Braking, too, is good … for a hybrid. Which is another way of saying it lacks the consistent, firm feel of traditional brakes, but it’s also not horrible. You can feel through your foot that the car isn’t braking as a “normal” car would, as it’s both harvesting energy for the battery and in some cases also applying traditional brakes. Still, it provided enough consistency to encourage me to drive the car with a bit more aggression than I would other hybrids.
The hybrid aspect of the Sport Hybrid version of the Acura RLX isn’t the car’s primary objective. The electric motors are there to provide boost, not tree-hugging cred. The big hybrid gets an EPA-estimated 28/32/30 mpg city/highway/combined. That compares with 29/34/31 mpg city/highway/combined for the 2016 Lexus GS 450h, so Lexus can claim greater efficiency. Both models require premium gasoline.
Interestingly, while the Sport Hybrid version of the Acura RLX doesn’t wow with its mileage — especially compared with the best hybrids on the market, like the Toyota Prius — you do see a significant improvement over non-hybrids like the BMW 535i xDrive, which returns only 20/29/23 mpg, and the non-hybrid RLX itself, which is rated 20/31/24 mpg (both of those also require premium gasoline). So at least as far as the big luxury sedan class goes, Acura’s hybrid system does offer some benefits.
The RLX Sport Hybrid’s ride deserves mention, as it was very comfortable on several long drives. The car has 19-inch wheels that can, on some cars, contribute to a harsh ride, but the Acura was able to handle bumps and ripples in the pavement quite well. That it was able to provide such comfort and still encourage aggressive driving shows Acura’s delivering the level of refinement you should get in the luxury class.
The interior is comfortable, with a nice mix of leather, wood and other materials. The overall look is understated and won’t be attractive to those looking for the most luxurious interior. It ranks behind both the BMW 535i and the Lexus GS 450h in that regard.
The RLX Sport Hybrid is roomy. The center console is large, but it didn’t cut into my legroom and I never felt hemmed in when driving. There’s also ample room in back, but if you’re like me and carry a lot of your height in the torso, you might notice headroom’s a bit tight. I never noticed it when I was just sitting in the backseat, but when I shifted my weight or leaned forward, I’d feel my scalp scrape on the headliner.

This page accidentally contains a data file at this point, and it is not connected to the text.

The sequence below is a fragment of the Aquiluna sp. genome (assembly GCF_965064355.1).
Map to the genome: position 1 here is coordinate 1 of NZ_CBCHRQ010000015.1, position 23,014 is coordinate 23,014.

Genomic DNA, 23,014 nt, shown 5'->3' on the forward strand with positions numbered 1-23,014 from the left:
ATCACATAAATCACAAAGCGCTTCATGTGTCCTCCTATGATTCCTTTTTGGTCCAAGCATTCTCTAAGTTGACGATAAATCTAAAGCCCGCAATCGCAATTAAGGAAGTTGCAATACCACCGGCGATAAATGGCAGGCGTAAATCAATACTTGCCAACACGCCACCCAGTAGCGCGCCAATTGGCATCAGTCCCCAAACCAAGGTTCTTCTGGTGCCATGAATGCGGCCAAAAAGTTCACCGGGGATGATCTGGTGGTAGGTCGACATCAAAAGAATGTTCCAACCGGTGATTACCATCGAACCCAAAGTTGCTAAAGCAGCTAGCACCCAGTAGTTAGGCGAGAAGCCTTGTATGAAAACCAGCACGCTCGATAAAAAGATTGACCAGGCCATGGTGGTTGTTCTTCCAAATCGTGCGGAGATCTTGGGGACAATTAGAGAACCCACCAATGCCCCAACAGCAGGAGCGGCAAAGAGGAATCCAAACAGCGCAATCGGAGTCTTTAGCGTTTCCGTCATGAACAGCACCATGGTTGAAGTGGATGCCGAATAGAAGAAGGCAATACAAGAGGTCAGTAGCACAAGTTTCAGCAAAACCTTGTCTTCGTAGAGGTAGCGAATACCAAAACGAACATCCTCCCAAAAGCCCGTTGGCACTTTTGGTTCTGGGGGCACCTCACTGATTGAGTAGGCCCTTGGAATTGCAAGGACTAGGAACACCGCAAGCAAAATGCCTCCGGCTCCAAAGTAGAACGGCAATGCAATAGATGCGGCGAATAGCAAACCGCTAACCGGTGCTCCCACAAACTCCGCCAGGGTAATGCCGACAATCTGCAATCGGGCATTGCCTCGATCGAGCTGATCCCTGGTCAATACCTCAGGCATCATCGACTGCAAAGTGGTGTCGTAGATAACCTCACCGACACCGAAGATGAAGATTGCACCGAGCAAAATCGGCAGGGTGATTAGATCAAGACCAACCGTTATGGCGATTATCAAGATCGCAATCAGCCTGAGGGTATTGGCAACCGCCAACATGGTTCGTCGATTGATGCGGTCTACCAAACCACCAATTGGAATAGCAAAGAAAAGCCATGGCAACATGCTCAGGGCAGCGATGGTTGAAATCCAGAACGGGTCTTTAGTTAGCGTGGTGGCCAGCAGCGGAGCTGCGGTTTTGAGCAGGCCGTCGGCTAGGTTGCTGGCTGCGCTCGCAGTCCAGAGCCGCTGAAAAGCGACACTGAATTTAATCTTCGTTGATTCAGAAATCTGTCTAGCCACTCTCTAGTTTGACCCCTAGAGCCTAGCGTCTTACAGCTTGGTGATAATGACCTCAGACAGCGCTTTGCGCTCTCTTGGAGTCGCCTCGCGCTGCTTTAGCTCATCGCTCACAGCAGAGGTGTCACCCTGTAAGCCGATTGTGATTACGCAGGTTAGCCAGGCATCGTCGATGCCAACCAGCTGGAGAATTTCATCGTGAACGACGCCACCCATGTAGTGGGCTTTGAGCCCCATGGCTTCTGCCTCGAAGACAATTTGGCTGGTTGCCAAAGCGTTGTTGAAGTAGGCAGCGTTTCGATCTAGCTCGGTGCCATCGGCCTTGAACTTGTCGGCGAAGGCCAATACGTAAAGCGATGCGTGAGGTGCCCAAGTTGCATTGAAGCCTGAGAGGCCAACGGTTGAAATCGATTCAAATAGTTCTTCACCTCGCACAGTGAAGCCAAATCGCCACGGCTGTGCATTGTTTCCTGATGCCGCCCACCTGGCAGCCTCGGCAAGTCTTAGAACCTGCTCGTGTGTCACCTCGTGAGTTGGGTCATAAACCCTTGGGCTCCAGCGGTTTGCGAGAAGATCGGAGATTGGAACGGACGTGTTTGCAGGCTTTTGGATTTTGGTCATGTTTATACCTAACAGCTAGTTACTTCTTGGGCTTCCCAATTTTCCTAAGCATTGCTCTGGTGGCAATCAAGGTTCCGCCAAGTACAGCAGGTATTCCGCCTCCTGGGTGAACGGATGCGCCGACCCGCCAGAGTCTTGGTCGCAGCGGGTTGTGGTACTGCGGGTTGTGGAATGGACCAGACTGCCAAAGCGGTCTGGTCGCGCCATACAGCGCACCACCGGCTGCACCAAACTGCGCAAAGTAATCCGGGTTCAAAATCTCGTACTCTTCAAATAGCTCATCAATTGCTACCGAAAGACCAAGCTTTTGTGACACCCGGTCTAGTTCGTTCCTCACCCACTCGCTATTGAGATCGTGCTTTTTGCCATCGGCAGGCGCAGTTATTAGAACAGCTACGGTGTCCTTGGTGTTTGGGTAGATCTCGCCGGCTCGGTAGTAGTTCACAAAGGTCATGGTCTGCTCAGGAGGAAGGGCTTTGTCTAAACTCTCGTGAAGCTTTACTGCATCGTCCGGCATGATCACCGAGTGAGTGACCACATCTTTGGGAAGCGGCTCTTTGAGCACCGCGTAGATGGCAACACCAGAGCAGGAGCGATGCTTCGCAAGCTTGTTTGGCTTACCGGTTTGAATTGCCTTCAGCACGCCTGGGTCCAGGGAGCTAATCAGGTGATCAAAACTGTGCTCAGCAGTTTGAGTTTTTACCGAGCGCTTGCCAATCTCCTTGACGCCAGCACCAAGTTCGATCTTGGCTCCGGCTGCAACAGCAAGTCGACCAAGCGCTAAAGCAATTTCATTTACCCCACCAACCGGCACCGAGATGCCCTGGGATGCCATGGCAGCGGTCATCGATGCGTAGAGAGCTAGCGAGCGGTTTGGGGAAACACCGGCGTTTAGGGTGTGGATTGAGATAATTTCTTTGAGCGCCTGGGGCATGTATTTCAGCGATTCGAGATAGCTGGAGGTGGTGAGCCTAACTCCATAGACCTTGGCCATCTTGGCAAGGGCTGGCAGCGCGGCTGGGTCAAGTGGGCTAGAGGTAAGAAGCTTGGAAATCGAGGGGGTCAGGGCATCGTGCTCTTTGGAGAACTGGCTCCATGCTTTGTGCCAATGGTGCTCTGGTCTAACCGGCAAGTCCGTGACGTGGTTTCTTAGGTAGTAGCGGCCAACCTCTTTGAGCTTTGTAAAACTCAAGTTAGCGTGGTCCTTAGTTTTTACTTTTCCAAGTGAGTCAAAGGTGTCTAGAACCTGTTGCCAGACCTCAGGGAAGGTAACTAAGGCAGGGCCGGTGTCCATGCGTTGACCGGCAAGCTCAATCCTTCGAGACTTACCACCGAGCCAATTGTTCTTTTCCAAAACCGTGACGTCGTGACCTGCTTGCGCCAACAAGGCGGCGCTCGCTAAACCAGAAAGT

Visibility is decent but not exceptional. There’s a sloping A-pillar that obstructs the view, but otherwise visibility isn’t noticeably bad in any area. The RLX Sport Hybrid with the Advance Package comes standard with multiple cameras that offer rear views, front views and a view around the car in every direction. The 360-degree camera was OK, but I found the front-view camera to be most useful when parking the RLX Sport Hybrid. Something about the camera’s position and zoom factor made it the most useful view for me.
As it is with the cameras, so it is with the electronics as a whole: There are a lot of useful features, but it’s worth it to take the time to find the setup you prefer.
The Sport Hybrid version of the Acura RLX’s interior is laid out in a straightforward way, unlike other cars that mount the start button on the other side of the steering wheel or do crazy things with the heater controls. Also, someone at Acura deserves a medal for designing a heated steering wheel that’s easy to turn on and off. In some cars the control is buried in a touch-screen menu, but here it’s a big button that’s unmissable. Good job.
The standard head-up display is very well done because you can adjust both what appears in the display (navigation and so forth) and how high up on the windshield it projects. All such systems should be set up so simply, even if it might take you a sec to get it arranged how you like it.
Acura uses a two-screen setup for its multimedia system, which displays the navigation on the upper screen and, say, the radio presets on the bottom touch-screen. That’s nice, but the bottom screen controls a lot of functions, ranging from climate to audio source and so on. Over time, I became a little tired of having to remember how to do things like change the climate control’s fan speed.